Why were we not meant to live in St. Petersburg? Well, a great rabbi (can't remember who, it's been a long day...I'm quoting Yehiel Poupko so it must be bad....just kidding!) said this because of St Petersburg's proximity to the Arctic Circle (check out a ...map) the time of daylight is absurd for figuring the time for morning, afternoon, and evening prayers. Why does this matter? Well, we are travelling with a group of Orthodox, Conservative, and Reform rabbis...hence, we pray a lot. And we do it generally on the clock of the Orthodox. So...today we were up and at-em at 7am, at the synagogue by 7:30am, where we ate a lovely breakfast (but who eats salad for breakfast? where's the oatmeal???) followed by what was perhaps the coolest service I've ever been to.
Why was it cool? Well, first of all, it was a big huge sanctuary, a little like Plum Street Temple (very Moorish) in Cincinnati. And there were only the 30 of us in it. Secondly, we all davened together, men and women, with no one really complaining or saying a word about all the women in tallit (and even the two in tefillin!!!). It was great (well, it caused some problems later, but for the moment it was great). Then we had a little talk about the history of the synagogue, which was built some time around 1880, I haven't got my notes with me. We met with the shul's rabbi, a Chabad rabbi, and he spoke for just a few minutes. Then we got onto our bus, and we took a little tour of St. Petersburg. Okay, well, we got out of the bus once, and took some pictures of a big statue of Czar Nicholas II, the one who conscripted little Jewish boys into his armies. Great guy.
Then we took a tour of the YESOD, a new JCC-type thing that is under construction. This was definitely the Ýour JUF Dollars At Work portion of the show. We all put on hard-hats and it was kinda cool, but still just a building under construction.
Then came a really great part of the day. We were divided into small groups and we went to visit elderly Jews who receive services from the local Chesed (Jewish welfare agency). My group met with a woman named Mariam, and she was 89 years old. She had never met a woman rabbi, let alone heard that women could be rabbis!!!! We spoke to her through a translator, a young woman who works for JDC named Kate. It was so interesting to have that conversation. Mariam lived in a communal apartment, which she shared her kitchen and bathroom with another woman. At one time there were many others as well, now some of the apartments are offices. She was awfully spry for 89 years old and showed us pictures from her recent birthday party. I know that she appreciates the services she receives from the Jewish community, and it was really a blessing to meet her.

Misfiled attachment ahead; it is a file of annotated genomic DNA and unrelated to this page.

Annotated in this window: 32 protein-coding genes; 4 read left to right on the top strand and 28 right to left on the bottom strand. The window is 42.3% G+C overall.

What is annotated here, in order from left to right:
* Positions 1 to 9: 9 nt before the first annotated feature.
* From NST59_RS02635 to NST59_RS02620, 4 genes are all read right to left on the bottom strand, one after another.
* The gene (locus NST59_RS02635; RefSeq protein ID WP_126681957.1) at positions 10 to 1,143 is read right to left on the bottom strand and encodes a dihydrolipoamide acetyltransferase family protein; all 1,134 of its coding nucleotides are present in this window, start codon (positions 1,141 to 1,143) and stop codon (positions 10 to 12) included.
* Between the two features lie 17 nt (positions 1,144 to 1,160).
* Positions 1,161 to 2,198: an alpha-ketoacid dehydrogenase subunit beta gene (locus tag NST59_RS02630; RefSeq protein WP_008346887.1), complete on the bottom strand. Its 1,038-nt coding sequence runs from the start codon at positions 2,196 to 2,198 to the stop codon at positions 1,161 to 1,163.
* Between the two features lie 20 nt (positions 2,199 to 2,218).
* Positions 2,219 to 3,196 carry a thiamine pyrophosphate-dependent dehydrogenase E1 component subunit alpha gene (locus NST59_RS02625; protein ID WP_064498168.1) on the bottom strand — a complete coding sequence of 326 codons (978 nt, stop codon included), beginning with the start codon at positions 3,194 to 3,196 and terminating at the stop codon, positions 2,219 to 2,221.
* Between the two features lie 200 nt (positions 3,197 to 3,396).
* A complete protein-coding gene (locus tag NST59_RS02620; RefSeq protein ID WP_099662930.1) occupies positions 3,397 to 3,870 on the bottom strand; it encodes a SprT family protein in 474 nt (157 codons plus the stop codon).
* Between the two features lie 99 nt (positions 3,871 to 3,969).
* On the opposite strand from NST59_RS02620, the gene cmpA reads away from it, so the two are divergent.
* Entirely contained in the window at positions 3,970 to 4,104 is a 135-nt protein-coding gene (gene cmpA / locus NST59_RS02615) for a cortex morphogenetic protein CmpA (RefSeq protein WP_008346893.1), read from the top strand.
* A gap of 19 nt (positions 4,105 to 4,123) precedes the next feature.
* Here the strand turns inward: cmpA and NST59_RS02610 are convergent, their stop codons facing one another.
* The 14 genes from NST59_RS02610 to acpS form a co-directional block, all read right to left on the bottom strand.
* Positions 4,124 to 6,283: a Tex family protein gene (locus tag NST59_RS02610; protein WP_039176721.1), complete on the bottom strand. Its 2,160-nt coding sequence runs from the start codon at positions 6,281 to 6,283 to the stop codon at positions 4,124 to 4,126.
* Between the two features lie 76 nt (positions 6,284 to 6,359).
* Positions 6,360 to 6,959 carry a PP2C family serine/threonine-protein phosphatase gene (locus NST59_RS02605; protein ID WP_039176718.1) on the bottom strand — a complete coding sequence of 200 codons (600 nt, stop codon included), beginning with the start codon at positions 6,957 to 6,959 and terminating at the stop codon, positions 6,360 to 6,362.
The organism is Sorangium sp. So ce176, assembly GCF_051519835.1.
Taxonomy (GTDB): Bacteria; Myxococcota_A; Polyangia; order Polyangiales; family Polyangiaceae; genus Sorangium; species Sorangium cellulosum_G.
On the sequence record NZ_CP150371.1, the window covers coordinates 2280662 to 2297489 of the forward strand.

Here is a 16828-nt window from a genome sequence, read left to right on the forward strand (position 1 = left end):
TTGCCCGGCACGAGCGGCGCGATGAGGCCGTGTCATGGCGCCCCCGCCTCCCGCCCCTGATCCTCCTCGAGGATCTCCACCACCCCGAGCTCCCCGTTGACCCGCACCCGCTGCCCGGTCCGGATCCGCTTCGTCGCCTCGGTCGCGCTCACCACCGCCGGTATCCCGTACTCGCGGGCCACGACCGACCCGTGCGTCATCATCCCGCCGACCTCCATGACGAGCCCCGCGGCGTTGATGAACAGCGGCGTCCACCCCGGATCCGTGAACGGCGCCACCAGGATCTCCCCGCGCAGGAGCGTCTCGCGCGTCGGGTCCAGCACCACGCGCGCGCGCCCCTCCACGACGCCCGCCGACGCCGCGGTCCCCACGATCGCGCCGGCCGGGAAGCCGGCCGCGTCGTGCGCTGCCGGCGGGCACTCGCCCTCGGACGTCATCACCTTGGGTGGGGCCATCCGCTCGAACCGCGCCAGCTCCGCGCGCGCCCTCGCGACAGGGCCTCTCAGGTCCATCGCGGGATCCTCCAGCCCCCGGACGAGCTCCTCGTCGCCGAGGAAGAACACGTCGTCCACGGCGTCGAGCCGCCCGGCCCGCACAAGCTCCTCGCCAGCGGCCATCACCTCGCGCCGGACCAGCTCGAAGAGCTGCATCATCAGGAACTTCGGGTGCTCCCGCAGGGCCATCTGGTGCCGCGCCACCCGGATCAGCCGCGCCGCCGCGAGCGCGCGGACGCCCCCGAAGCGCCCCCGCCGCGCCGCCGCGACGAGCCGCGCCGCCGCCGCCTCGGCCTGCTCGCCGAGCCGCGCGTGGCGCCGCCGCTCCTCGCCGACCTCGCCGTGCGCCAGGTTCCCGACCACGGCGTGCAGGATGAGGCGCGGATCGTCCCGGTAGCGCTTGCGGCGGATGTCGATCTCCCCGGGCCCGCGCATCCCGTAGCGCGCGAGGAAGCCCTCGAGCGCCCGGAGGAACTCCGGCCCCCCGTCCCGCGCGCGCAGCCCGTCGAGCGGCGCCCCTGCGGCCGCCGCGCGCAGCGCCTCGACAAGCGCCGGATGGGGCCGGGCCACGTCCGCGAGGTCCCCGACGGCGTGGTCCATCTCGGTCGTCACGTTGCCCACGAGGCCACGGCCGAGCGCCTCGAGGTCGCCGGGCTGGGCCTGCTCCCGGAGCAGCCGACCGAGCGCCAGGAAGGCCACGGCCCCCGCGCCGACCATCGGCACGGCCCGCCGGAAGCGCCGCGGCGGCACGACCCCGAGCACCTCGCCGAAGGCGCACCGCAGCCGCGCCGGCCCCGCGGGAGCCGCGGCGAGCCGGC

The rest of the day was a bit of a blur. We were all so tired! I saw a lot of things and talked to a lot of people, we saw agencies, etc. We did go to the Jewish Agency (Sochnut) here, and it was really neat to speak Hebrew with Russians and to watch Russians learning Hebrew. What a change from the Soviet period.
Then we had a nice dinner where we met young Russians who are involved with Hillel and the Sochnut. One young lady was a high school student who told us flat out that she was making Aliyah in September because Israel was her destiny. It was amazing to hear her story.
Okay, then we went for a walk after dinner and I have two more minutes on my internet cafe payment!!!! Love you all....more St Petersburg tomorrow, followed by flight to Moscow in the evening. Stay tuned!!!!
St. Peterburg's weather